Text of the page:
The NRL has admitted the Eels should have been awarded a penalty in the closing stages of their knockout loss to the Panthers on Saturday night.
In a 40-minute press conference dedicated just to the controversial match, the NRL's head of football Graham Annesley led a defence of referee Ashley Klein and cleared four other controversial calls.
'CLUB CALL': Should the NRL consider this crazy finals idea?
'WHINGEING': Coach's brutal swipe after Eels-Panthers thriller
He also confirmed the integrity unit were investigating if Penrith were right to stop play when Mitch Kenny was injured late in the game, halting Parramatta's momentum.
A report into that incident will be prepared for NRL CEO Andrew Abdo, with a determination expected as soon as Tuesday.
However, Eels fans will feel dismayed after Annesley admitted the Eels should have been awarded a penalty in the closing moments of the match.
With the Eels trailing Penrith 8-6 in the 68th minute, Blake Ferguson broke down the right hand edge.
But, support runner Mitchel Moses appeared to be impeded as Jarome Luai grabbed his jersey.
"We missed this, but that is clearly a penalty," Fox Sports commentator Braith Anasta said after the match.
Cooper Cronk agreed with Anasta.
The NRL admitted the Eels should have received a penalty after the Moses incident, which would have given the team and opportunity to level the match.
"This should have warranted a penalty," Annesley said.
"They jostle and there is the last grab from Luai that takes Moses off balance.
"I don't think it warrants anything more than a penalty."
NRL defend referee during Eels-Panthers clash
But Annesley insisted that was not on under-fire referee Ashley Klein or the bunker, and said it was a fault of the touch judge.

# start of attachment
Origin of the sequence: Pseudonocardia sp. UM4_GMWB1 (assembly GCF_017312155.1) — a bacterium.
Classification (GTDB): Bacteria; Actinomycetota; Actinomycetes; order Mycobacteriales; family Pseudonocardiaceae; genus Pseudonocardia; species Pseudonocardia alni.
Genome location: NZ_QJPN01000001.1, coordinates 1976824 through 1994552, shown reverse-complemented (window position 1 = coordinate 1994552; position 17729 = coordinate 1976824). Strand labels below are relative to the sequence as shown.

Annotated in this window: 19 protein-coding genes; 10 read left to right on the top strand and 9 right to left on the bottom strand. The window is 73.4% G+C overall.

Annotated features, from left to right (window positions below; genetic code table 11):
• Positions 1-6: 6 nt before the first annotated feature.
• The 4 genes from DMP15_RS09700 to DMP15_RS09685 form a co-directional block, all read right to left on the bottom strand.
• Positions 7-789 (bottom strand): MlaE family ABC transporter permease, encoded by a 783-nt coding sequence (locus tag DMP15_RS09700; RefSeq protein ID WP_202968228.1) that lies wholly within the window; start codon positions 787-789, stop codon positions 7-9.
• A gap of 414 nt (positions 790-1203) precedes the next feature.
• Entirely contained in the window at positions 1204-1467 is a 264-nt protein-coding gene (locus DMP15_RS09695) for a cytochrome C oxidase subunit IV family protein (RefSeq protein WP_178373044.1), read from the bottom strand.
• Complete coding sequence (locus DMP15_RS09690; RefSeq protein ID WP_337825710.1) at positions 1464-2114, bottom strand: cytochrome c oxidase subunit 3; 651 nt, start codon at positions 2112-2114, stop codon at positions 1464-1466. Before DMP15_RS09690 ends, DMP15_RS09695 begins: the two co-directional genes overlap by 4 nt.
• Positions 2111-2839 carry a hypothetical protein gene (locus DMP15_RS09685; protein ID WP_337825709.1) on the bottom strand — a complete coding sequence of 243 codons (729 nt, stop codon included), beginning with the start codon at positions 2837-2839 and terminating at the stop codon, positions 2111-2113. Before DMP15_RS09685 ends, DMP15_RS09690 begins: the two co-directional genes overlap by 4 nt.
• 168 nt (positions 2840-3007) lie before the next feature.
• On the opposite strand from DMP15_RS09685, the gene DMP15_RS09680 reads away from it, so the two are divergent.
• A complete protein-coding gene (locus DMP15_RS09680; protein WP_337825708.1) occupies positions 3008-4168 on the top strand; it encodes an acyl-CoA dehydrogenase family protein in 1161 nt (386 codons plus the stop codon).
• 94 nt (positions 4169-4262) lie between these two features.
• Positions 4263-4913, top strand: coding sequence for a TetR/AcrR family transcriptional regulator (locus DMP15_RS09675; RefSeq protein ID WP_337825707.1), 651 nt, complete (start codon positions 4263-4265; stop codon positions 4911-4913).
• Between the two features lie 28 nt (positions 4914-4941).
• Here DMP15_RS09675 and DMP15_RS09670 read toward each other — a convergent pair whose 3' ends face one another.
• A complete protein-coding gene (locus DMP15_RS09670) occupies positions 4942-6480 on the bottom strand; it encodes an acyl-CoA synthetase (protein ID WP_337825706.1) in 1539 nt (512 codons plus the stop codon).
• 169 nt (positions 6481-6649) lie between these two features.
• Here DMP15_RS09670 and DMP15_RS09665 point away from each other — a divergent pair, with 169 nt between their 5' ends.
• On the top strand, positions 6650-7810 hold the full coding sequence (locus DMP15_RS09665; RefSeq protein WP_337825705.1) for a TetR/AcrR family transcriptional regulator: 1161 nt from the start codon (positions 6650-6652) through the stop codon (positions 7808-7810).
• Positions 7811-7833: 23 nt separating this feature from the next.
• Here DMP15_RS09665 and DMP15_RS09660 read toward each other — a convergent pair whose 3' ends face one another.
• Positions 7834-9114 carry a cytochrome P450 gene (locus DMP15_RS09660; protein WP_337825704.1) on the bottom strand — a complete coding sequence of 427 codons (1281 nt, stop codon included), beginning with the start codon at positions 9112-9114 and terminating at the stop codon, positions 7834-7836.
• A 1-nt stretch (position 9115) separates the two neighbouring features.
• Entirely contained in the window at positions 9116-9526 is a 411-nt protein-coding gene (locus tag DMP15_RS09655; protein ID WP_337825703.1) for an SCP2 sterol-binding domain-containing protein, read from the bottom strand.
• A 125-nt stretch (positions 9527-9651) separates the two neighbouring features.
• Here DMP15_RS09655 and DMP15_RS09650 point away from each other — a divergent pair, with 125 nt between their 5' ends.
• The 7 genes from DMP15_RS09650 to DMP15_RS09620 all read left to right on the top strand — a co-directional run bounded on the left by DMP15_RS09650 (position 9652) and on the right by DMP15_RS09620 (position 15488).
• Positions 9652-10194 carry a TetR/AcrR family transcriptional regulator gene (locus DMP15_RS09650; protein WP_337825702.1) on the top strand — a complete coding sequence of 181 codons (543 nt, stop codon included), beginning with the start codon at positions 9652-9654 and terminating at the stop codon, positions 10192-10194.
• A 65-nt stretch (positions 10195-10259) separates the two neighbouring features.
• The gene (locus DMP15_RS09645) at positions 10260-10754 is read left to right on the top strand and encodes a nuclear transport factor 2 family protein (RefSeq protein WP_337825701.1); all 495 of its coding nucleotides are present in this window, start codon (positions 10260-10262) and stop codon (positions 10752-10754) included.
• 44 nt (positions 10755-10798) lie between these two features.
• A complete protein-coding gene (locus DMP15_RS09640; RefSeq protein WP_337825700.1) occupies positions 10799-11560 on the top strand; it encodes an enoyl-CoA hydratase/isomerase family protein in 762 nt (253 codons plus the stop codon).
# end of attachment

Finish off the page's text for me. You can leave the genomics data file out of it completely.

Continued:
"For as long as I have been involved in the game back play is in the realm of the touch judge," Annesley said.
"The referee has to watch the ball carrier, and we had Ferguson make a break and kick back in side."
Annesley also wouldn't elaborate on whether Will Penisini had been taken out later in the same play, or if Penrith had knocked on in killing off the play.
But he did defend several other calls, including Will Kennedy's high shot on Liam Martin on halftime that let the Panthers take their two-point lead.
Likewise, he said Marata Niukore was rightly penalised for taking James Fisher-Harris off the ball, Ray Stone had knocked on out of dummy-half with 10 minutes to go and cleared a supposed strip in a Clint Gutherson tackle late.
"These things aren't always as clear cut as we would like them to be," Annesley said.
"By the same token we can't just automatically jump to the conclusion it was wrong."
One major talking issue from the game involved Penrith's trainer stopping play.
Annesley said the NRL would review the protocols around trainers stopping play for injuries at the end of the season after the controversial incident.
Annesley would not comment on the Penrith incident, but explained a trainer can assess seriously injured players from the sideline before asking play to be stopped.
"Whether we will need to do more is something we will do at the end of the season," Annesley said.
"It's one of the really difficult ones in our game.
"Because obviously player safety and player welfare has to be paramount importance.
"But we have to make sure our rules can't be used for tactical advantage."
Click here to sign up to our newsletter for all the latest and breaking stories from Australia and around the world.